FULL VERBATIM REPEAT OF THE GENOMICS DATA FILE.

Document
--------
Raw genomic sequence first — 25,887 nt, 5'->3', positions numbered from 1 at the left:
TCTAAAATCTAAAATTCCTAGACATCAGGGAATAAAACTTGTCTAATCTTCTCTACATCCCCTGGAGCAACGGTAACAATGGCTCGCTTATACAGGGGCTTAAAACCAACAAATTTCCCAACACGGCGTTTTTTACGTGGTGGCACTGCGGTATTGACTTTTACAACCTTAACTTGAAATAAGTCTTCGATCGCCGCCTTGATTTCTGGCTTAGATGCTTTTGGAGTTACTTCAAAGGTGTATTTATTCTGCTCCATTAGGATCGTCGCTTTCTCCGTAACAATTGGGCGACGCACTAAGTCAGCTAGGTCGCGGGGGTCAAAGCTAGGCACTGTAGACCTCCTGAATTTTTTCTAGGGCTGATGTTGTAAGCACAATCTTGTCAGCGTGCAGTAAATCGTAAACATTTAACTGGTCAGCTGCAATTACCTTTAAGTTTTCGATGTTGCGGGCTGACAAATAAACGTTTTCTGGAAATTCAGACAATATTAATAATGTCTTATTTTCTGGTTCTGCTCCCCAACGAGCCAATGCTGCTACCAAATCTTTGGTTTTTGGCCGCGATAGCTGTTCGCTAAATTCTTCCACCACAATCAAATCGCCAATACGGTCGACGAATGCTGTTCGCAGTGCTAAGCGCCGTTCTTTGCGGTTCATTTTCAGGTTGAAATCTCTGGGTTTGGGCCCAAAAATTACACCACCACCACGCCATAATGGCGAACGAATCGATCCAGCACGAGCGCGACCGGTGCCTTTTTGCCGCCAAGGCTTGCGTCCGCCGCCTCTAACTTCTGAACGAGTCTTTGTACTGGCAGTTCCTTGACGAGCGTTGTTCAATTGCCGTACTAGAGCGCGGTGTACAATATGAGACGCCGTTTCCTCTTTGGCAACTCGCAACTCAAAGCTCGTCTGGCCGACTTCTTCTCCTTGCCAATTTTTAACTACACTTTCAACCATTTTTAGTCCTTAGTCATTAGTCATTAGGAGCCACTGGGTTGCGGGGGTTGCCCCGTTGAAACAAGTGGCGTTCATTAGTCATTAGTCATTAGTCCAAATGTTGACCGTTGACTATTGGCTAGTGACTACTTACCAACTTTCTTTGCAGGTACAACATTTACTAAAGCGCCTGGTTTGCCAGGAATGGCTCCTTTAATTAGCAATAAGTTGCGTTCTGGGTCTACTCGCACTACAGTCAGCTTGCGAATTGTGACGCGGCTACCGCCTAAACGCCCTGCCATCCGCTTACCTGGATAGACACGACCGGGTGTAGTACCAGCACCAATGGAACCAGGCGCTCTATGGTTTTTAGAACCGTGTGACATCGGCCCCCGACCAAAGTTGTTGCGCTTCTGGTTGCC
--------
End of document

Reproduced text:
Raw genomic sequence first — 25,887 nt, 5'->3', positions numbered from 1 at the left:
TCTAAAATCTAAAATTCCTAGACATCAGGGAATAAAACTTGTCTAATCTTCTCTACATCCCCTGGAGCAACGGTAACAATGGCTCGCTTATACAGGGGCTTAAAACCAACAAATTTCCCAACACGGCGTTTTTTACGTGGTGGCACTGCGGTATTGACTTTTACAACCTTAACTTGAAATAAGTCTTCGATCGCCGCCTTGATTTCTGGCTTAGATGCTTTTGGAGTTACTTCAAAGGTGTATTTATTCTGCTCCATTAGGATCGTCGCTTTCTCCGTAACAATTGGGCGACGCACTAAGTCAGCTAGGTCGCGGGGGTCAAAGCTAGGCACTGTAGACCTCCTGAATTTTTTCTAGGGCTGATGTTGTAAGCACAATCTTGTCAGCGTGCAGTAAATCGTAAACATTTAACTGGTCAGCTGCAATTACCTTTAAGTTTTCGATGTTGCGGGCTGACAAATAAACGTTTTCTGGAAATTCAGACAATATTAATAATGTCTTATTTTCTGGTTCTGCTCCCCAACGAGCCAATGCTGCTACCAAATCTTTGGTTTTTGGCCGCGATAGCTGTTCGCTAAATTCTTCCACCACAATCAAATCGCCAATACGGTCGACGAATGCTGTTCGCAGTGCTAAGCGCCGTTCTTTGCGGTTCATTTTCAGGTTGAAATCTCTGGGTTTGGGCCCAAAAATTACACCACCACCACGCCATAATGGCGAACGAATCGATCCAGCACGAGCGCGACCGGTGCCTTTTTGCCGCCAAGGCTTGCGTCCGCCGCCTCTAACTTCTGAACGAGTCTTTGTACTGGCAGTTCCTTGACGAGCGTTGTTCAATTGCCGTACTAGAGCGCGGTGTACAATATGAGACGCCGTTTCCTCTTTGGCAACTCGCAACTCAAAGCTCGTCTGGCCGACTTCTTCTCCTTGCCAATTTTTAACTACACTTTCAACCATTTTTAGTCCTTAGTCATTAGTCATTAGGAGCCACTGGGTTGCGGGGGTTGCCCCGTTGAAACAAGTGGCGTTCATTAGTCATTAGTCATTAGTCCAAATGTTGACCGTTGACTATTGGCTAGTGACTACTTACCAACTTTCTTTGCAGGTACAACATTTACTAAAGCGCCTGGTTTGCCAGGAATGGCTCCTTTAATTAGCAATAAGTTGCGTTCTGGGTCTACTCGCACTACAGTCAGCTTGCGAATTGTGACGCGGCTACCGCCTAAACGCCCTGCCATCCGCTTACCTGGATAGACACGACCGGGTGTAGTACCAGCACCAATGGAACCAGGCGCTCTATGGTTTTTAGAACCGTGTGACATCGGCCCCCGACCAAAGTTGTTGCGCTTCTGGTTGCC